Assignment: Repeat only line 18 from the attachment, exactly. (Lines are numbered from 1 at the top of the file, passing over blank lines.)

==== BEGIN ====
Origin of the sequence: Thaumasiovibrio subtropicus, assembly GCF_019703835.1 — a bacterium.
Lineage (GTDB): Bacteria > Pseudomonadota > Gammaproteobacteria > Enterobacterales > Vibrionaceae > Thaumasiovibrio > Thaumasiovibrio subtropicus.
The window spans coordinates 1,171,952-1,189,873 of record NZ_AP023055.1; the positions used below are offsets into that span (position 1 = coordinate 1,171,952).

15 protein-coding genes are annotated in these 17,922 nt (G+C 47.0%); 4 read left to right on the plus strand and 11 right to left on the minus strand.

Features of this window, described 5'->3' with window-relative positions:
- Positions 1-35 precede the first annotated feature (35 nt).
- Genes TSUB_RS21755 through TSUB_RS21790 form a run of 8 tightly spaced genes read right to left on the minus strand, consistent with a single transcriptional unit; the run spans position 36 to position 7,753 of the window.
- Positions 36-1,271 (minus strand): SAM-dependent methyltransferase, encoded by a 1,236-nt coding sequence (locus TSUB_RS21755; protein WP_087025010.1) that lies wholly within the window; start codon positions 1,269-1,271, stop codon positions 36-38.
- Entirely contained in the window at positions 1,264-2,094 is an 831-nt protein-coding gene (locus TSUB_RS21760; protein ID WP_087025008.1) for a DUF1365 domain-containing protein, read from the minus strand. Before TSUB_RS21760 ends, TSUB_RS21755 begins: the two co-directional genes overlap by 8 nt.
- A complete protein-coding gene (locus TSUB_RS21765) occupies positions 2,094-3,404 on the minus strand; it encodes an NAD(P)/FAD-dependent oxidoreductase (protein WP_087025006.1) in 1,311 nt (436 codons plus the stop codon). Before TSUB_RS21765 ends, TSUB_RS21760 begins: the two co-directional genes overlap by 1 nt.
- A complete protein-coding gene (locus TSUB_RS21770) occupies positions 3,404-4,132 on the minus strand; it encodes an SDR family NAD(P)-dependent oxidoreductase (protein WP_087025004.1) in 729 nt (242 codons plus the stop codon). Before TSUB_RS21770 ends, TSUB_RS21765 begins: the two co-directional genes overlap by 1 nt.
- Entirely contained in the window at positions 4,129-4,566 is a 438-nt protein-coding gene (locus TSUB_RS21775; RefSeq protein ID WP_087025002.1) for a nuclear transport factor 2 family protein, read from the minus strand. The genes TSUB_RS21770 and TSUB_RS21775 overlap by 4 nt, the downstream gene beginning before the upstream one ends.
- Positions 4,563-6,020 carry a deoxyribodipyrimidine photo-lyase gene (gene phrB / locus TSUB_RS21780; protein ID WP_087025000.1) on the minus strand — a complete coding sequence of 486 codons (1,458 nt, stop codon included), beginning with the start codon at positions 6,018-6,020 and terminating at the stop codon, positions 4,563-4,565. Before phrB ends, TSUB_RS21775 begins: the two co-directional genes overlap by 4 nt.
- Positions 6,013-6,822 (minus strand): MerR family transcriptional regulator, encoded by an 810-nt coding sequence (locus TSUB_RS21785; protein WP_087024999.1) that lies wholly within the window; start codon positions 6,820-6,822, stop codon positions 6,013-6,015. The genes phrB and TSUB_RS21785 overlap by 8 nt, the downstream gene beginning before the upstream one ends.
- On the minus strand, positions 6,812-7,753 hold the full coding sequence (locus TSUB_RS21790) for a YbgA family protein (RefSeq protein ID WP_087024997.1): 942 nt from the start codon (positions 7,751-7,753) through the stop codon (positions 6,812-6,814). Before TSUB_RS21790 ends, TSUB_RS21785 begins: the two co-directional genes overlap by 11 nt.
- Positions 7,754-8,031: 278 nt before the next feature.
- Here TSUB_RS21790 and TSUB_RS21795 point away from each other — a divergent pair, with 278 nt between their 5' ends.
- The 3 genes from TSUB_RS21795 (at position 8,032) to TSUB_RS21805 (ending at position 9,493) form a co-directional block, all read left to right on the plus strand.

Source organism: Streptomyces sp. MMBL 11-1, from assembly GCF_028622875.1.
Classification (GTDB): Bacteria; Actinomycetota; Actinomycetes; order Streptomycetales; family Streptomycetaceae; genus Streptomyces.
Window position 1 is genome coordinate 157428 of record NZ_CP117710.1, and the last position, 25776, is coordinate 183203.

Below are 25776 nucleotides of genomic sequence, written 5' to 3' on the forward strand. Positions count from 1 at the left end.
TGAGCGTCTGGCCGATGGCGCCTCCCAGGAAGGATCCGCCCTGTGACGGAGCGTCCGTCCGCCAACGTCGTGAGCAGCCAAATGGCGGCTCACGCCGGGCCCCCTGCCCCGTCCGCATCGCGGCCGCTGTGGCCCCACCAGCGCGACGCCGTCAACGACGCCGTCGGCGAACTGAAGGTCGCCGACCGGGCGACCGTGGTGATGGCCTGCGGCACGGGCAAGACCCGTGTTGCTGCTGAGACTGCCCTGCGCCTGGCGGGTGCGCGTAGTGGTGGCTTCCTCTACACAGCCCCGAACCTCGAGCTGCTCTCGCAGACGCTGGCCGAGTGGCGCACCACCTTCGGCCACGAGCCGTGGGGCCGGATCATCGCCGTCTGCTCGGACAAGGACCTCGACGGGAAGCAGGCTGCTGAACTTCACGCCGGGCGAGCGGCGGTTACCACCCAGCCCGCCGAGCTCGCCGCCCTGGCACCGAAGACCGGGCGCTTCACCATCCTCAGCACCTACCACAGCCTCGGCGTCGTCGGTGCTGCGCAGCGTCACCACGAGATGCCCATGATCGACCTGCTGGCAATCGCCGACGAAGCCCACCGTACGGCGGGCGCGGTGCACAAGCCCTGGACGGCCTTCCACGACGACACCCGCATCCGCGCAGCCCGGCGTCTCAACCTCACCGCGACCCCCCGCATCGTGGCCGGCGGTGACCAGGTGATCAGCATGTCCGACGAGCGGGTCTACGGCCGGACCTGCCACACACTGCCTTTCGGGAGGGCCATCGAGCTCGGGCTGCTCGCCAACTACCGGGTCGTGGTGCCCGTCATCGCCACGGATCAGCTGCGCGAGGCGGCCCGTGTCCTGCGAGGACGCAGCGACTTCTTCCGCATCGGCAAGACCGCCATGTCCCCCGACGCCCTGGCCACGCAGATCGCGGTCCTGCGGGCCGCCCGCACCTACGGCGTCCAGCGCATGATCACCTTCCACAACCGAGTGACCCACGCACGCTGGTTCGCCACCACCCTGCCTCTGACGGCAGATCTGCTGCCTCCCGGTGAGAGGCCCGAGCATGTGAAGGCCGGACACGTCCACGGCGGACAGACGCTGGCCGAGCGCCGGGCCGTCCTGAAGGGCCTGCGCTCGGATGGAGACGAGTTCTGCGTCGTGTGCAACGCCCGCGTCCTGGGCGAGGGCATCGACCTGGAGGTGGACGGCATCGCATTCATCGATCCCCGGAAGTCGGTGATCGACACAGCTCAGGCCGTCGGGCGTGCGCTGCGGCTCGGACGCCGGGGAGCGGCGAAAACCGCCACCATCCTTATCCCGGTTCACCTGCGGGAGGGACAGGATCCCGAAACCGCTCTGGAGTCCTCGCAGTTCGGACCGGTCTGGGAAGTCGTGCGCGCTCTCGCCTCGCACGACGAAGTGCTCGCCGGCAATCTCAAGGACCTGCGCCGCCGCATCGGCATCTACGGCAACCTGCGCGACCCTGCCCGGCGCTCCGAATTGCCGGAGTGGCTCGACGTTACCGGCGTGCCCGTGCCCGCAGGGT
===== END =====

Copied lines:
- The 3 genes from TSUB_RS21795 (at position 8,032) to TSUB_RS21805 (ending at position 9,493) form a co-directional block, all read left to right on the plus strand.